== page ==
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Small Details You Missed In Guillermo Del Toro's Pinocchio

Of all the directors working today, there is probably no one who's style called out for stop-motion animation than Guillermo del Toro. Pairing with co-director Mark Gustafson, a veteran of claymation most famous for animation direction on "Fantastic Mr. Fox," del Toro brings his full vision to bear with his version of the classic story of Pinocchio. Ever since Carlo Collodi's original novel "The Adventures of Pinocchio" in 1883, the story of our favorite wooden puppet has been adapted dozens of times, most famously in hand-drawn animation by Disney in 1940 (and in live action by Disney earlier this year). But even beyond the need to distinguish it, it's telling that the new Netflix adaptation has the full title "Guillermo Del Toro's Pinocchio": It's the product of his very specific imagination.

Like his earlier works "The Devil's Backbone" and "Pan's Labyrinth," "Pinocchio" pits the magical optimism of childhood against the inescapable horror of history, but trades the Spanish Civil War for the backdrop of Mussolini's Italy before and during World War II. Del Toro's "Pinocchio" falls somewhere in between transporting fantasy and grim anti-war parable, splitting the difference evenly between the darker tone of the original story and the iconic whimsy of the Disney version. It's a complex, dense story that will reward repeat viewings narratively as well as visually — all the unmistakable product of Guillermo Del Toro's mind — as well as highlighting some blink-and-you'd-missed them details. Here are some of the small details in "Guillermo Del Toro's Pinocchio" you may have missed.

Pinocchio is unfinished

Although each of the "Pinocchio" puppets cost more than your car individually, the actual design of Pinocchio (voiced by Gregory Mann) by Gepetto (David Bradley) reflects the haphazard circumstances of his creation: Geppetto is intoxicated and in a place of deep grief while creating him, and he cuts a few corners. In contrast to the crucifix Gepetto fashions for the local church, as well as the much more ornate and painted figurines in his workshop, Pinocchio is all unfinished wood with visible knots and cracks and a branch sticking out of the back of his head. It's a miracle that he manages not to destroy the "home" of Sebastian J. Cricket (Ewan MacGregor), right around Pinocchio's heart.

Although it's not exactly subtle — Gepetto even says he'll "finish him tomorrow" out loud — Pinocchio is brought so well to life for the rest of the movie that his raw character design fades to the background, especially since he's essentially immortal. But it's easy not to notice, for example, that Pinocchio only has one ear for the entirety of the movie. Unlike the picturesque, almost human-looking Pinocchio in the classic Disney version, del Toro's Pinocchio is an unvarnished, vulnerable image of the turbulent emotions of his creator.

The bomb is a reference to The Devil's Backbone

Guillermo del Toro loves to tell stories about childhood and war, specifically holding onto the magic of childhood amidst the unfolding of a historically significant conflict. "Pan's Labyrinth" and "The Devil's Backbone," two of Del Toro's best movies, are set during and after the Spanish Civil War in the 1930s. "Pinocchio" stays in the tumultuous '30s and shifts the setting to Italy, contrasting Pinocchio's streak for disobedience against the rise of Mussolini's fascism. To keep this unofficial childhood/wartime trilogy connected, del Toro snuck in some references to the other two movies.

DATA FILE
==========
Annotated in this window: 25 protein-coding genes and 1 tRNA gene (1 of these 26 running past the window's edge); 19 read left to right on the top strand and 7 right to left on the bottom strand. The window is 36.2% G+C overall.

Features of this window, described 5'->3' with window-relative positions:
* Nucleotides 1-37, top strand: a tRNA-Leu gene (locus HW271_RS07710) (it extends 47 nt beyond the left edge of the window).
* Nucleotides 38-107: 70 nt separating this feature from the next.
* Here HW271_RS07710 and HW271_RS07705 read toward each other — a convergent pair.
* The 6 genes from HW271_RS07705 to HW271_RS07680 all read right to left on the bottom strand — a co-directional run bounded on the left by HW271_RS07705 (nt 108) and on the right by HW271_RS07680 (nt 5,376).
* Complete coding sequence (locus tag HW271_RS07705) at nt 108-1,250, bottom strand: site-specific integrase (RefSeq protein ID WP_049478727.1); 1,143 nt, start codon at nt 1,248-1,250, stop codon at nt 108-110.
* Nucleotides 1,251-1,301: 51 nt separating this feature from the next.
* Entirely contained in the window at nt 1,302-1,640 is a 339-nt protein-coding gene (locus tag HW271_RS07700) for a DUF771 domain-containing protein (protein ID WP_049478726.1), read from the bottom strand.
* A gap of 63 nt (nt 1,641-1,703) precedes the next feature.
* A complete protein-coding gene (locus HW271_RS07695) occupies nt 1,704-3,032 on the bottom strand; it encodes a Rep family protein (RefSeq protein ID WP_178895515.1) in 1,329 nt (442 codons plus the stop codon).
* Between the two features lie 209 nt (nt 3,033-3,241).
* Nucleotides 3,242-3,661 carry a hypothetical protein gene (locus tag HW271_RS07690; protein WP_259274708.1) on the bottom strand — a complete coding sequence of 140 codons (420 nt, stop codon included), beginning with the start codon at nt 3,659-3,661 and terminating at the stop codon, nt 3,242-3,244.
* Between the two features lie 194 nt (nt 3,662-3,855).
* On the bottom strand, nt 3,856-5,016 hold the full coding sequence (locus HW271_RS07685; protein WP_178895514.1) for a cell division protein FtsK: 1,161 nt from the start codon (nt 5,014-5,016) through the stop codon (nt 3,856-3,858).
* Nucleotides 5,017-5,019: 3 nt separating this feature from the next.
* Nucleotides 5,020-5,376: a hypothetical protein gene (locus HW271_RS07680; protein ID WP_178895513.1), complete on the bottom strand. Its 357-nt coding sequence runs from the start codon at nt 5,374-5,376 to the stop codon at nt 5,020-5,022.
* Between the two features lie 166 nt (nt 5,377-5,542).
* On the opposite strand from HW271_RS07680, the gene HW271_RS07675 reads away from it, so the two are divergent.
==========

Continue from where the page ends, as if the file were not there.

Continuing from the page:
The stained glass in the local church has images of the Faun and the Pale Man from "Pan's Labyrinth," although they're kind of impossible to spot during the movie but visible in "Guillermo del Toro's Pinocchio: Handcarved Cinema," a documentary that's also available on Netflix. Easier to catch is the visual parallel to "The Devil's Backbone": The bomb that falls on the church is framed exactly the same way as the sequence in Del Toro's earlier film, and the bombs themselves look identical. Of course, the one in "The Devil's Backbone" is a dud that looms inertly over the proceedings of the whole story, and in "Pinocchio" the bomb goes off and brings poor Carlo's life to an abrupt and tragic end.

The stained glass of the church foreshadows the bomb

A detail that's clearly visible in the church — that is, before it's blown up by a plane just unloading its bombs carelessly to reduce yield — is a grim bit of foreshadowing. A stained glass window, which against the night sky appears to be an image of a dove (a common religious symbol of peace), becomes even more significant in the golden light of late evening. When Geppetto and Carlo are wrapping up work on the crucifix, the wings of the dove are a different shade of blue, and the image looks uncannily like the bomb that will soon fall and destroy the window altogether.

In a thoroughly unsubtle move, the dove-bomb is framed one shot directly above the doomed Carlo's head. It looms like Carlo's death does over the entire opening sequence. The montage of Geppetto and Carlo's happiness rivals the opening of "Up" — one of the best scenes in Pixar history – knowing that doom is imminent makes it all the harder to bear. Upon rewatch, even the church itself seems to know what's coming.